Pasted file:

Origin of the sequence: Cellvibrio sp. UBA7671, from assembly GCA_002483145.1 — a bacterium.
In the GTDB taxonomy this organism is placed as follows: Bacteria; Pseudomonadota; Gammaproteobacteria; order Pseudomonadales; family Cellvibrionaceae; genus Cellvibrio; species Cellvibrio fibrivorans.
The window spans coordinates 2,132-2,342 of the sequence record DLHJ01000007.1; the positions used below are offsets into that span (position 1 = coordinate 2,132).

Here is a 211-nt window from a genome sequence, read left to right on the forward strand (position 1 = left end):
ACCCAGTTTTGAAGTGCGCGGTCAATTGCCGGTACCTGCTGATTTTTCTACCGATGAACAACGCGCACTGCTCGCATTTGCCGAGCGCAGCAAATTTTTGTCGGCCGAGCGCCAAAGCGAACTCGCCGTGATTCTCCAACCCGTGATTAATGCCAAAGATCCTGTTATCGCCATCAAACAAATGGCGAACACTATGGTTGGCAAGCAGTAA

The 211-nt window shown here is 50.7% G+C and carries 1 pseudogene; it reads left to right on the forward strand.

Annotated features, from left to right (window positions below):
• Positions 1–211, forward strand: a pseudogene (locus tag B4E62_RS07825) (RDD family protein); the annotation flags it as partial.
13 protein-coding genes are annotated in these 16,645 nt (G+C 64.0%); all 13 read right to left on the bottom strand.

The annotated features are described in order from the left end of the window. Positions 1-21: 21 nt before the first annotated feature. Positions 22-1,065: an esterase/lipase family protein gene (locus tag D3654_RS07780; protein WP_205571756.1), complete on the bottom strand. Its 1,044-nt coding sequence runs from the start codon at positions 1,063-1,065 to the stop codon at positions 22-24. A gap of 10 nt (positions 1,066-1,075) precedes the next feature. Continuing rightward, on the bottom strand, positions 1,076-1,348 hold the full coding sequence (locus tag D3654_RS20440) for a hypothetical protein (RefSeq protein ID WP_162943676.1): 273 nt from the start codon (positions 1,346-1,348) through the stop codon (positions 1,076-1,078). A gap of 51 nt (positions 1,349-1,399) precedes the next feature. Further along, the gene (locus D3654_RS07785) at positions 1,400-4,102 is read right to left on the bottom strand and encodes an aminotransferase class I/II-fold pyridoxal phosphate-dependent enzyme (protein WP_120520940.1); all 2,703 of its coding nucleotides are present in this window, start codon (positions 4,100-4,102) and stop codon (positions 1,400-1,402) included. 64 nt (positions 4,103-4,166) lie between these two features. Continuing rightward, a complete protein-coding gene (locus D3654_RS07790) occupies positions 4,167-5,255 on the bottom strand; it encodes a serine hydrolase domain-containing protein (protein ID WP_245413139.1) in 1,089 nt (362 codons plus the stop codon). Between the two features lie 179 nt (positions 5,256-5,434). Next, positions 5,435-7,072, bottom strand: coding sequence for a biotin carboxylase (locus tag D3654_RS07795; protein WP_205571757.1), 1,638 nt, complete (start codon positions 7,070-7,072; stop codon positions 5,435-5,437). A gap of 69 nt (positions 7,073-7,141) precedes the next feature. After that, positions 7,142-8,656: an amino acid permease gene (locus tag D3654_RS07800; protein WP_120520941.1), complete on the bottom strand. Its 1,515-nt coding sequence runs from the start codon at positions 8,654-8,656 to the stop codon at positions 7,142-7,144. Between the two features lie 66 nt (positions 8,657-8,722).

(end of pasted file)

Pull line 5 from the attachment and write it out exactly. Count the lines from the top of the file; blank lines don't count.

ACCCAGTTTTGAAGTGCGCGGTCAATTGCCGGTACCTGCTGATTTTTCTACCGATGAACAACGCGCACTGCTCGCATTTGCCGAGCGCAGCAAATTTTTGTCGGCCGAGCGCCAAAGCGAACTCGCCGTGATTCTCCAACCCGTGATTAATGCCAAAGATCCTGTTATCGCCATCAAACAAATGGCGAACACTATGGTTGGCAAGCAGTAA